Almost 7,500 individuals donated through the campaign, and a private charity matched each of their donations pound-for-pound. While a number of these responses came from global consumers, around 30 percent came from the Midlands in Britain, where Wedgwood’s Collection is on display at its factory campus in Barlaton, showing the importance of the brand to locals.

Wedgwood museum

Wedgwood Museum

A combination of public donations and giving from local benefactors brought the campaign to a close two months before the intended end date of Nov. 30.

The Art Fund plans to gift the collection to the Victoria & Albert Museum, but keep it on display at the current Wedgwood Museum site. The factory site is in the midst of a $54.3 million renovation, which is expected to be completed in the spring of 2015.

The World of Wedgwood, launching next year, represents a new visitor experience at the museum, which will allow consumers to immerse themselves in the brand heritage with help from the now-saved collection that will be central to the display.

Wedgwood teapot Egyptian

Egyptian-style teapot from 1800

Backing a cause
Usually brands are the benefactors, rather than the beneficiaries, of public donation campaigns.

For example, U.S. fashion label Michael Kors is continuing its efforts to stop world hunger with a host of initiatives in honor of World Food Day on Oct. 16.

In July, the label celebrated 5 million meals served through its partnership with the United Nations’ World Food Programme. Now, Michael Kors is working to spur additional donations with a limited-edition timepiece (see story).

Wedgwood supports its own causes. The brand was the primary sponsor of the British Fashion Council’s millinery project.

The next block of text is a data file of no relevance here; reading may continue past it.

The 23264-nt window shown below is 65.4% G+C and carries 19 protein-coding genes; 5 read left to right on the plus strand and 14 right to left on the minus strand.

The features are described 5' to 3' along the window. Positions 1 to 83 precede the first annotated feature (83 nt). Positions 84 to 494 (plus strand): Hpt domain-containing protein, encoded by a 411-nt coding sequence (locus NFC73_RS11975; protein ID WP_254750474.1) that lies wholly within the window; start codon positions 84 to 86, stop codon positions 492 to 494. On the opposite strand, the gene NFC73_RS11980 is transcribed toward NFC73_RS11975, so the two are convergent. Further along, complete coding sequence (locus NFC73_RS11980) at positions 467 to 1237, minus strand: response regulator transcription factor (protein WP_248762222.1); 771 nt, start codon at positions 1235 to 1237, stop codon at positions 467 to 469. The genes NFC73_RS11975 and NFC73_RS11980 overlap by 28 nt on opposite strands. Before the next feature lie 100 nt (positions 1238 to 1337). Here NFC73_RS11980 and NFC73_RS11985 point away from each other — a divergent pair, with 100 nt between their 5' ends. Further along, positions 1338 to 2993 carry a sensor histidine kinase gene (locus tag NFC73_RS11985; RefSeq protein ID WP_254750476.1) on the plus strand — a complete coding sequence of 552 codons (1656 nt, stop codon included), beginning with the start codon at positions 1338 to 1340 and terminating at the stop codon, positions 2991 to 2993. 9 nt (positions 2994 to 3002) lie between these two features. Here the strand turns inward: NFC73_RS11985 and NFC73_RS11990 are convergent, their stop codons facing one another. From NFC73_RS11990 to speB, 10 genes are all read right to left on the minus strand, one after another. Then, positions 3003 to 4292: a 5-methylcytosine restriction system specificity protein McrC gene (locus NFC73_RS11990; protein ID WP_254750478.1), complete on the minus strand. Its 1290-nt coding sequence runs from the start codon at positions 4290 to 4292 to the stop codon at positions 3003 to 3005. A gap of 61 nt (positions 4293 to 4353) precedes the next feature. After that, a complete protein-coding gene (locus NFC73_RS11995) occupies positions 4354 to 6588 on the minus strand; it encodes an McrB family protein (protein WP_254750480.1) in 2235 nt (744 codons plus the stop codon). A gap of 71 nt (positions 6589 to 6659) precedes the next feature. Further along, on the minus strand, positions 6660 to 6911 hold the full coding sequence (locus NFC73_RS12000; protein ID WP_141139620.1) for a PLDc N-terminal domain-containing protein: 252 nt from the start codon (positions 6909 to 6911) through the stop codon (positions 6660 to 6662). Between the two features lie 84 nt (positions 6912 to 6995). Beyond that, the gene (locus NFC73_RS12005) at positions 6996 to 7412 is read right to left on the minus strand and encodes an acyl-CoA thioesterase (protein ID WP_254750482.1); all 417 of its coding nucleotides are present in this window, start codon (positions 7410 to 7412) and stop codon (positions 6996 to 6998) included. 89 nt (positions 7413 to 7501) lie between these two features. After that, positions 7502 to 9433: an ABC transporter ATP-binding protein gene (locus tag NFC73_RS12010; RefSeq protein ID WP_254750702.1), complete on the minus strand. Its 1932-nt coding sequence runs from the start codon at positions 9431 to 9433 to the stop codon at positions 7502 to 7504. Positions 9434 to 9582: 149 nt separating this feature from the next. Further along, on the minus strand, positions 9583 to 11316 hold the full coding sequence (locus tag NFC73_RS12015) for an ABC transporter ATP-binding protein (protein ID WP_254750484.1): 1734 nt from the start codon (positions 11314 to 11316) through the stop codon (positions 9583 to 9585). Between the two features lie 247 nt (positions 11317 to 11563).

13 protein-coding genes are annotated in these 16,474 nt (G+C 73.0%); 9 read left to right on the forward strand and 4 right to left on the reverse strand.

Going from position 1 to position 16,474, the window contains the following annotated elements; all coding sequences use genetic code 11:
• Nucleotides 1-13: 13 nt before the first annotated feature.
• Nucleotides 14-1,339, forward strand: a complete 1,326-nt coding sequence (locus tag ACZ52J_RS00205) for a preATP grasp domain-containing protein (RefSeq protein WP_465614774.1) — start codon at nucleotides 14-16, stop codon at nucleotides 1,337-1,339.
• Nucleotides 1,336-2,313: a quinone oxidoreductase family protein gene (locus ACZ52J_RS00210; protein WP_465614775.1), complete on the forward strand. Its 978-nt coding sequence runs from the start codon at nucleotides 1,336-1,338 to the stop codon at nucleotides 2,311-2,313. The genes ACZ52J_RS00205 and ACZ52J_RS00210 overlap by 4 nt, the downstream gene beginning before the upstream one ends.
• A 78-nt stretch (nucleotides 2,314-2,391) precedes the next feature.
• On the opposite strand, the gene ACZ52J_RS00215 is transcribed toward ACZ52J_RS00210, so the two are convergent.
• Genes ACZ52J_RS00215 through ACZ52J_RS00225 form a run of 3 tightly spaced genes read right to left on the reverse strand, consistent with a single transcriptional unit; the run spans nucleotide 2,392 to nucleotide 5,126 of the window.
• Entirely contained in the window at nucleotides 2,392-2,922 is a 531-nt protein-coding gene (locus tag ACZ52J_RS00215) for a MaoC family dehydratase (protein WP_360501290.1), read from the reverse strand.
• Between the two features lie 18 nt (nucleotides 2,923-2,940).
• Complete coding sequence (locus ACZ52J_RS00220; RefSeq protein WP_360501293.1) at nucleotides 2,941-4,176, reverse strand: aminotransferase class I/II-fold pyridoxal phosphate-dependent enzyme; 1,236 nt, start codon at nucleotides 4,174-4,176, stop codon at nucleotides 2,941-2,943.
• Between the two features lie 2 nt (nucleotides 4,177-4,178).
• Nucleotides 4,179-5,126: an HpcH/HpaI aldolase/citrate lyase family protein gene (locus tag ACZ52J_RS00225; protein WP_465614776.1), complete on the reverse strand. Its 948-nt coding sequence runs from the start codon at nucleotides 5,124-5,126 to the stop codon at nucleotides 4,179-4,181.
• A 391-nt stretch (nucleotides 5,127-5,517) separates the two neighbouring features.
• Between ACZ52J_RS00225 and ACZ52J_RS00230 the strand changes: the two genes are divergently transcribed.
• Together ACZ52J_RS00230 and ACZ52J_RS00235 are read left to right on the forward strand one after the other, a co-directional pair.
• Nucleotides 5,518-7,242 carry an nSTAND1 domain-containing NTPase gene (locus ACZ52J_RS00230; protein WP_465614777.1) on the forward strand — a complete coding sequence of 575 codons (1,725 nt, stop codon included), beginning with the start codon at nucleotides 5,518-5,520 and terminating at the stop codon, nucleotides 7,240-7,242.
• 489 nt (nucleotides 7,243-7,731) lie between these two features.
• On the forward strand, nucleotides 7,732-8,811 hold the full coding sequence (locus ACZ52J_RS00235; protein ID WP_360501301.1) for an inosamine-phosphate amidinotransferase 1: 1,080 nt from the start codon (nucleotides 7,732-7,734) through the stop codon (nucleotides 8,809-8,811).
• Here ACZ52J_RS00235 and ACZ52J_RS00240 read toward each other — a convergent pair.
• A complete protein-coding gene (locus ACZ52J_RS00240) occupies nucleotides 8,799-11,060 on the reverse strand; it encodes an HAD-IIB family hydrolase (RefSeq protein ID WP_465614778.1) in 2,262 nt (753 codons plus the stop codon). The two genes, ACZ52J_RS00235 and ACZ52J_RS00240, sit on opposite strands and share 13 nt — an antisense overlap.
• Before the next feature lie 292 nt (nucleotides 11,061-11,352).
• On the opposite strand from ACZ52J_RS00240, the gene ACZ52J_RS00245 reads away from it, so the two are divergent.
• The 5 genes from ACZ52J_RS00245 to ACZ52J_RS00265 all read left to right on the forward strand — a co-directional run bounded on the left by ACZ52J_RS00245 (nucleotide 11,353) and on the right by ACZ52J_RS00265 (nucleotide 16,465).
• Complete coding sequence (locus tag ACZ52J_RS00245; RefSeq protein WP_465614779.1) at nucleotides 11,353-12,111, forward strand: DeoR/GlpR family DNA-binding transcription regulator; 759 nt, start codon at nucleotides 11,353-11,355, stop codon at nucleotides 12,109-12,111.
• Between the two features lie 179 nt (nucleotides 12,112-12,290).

BFC “Headonism” showcased the work of a new crop of hat designers during London Fashion Week. This new alliance helped the brand branch out of its own product categories and prove its place within fashionable homes (see story).

This outcome for Wedgwood will have an impact for the brand going forward.

"The heritage is intact, of huge import," said Marie Driscoll, CEO and chief consultant of Driscoll Advisors, New York. "Wedgwood is part of the culture and history of Britain and its people.

"The collection in its entirety allows the Wedgwood to transition into the future and remain a part of the fabric of the British people," she said. "With its homes at the V&A and the Wedgwood Museum, the tradition endures.

"[Wedgwood probably based this on] the knowledge that the Wedgwood brand is much beloved by many Brits and other nationalities too who would be happy to contribute to its enduring and continued contribution to their lives."

For other brands facing a similar dilemma, crowdfunding could be the solution.

"This is an answer for entities that are a part of our lives, our first library, a favorite restaurant," Ms. Driscoll said.

"Here those that contribute can feel good in being generous and enjoy the fruits of their generosity," she said. "Win-win."

Final Take

Sarah Jones, editorial assistant on Luxury Daily, New York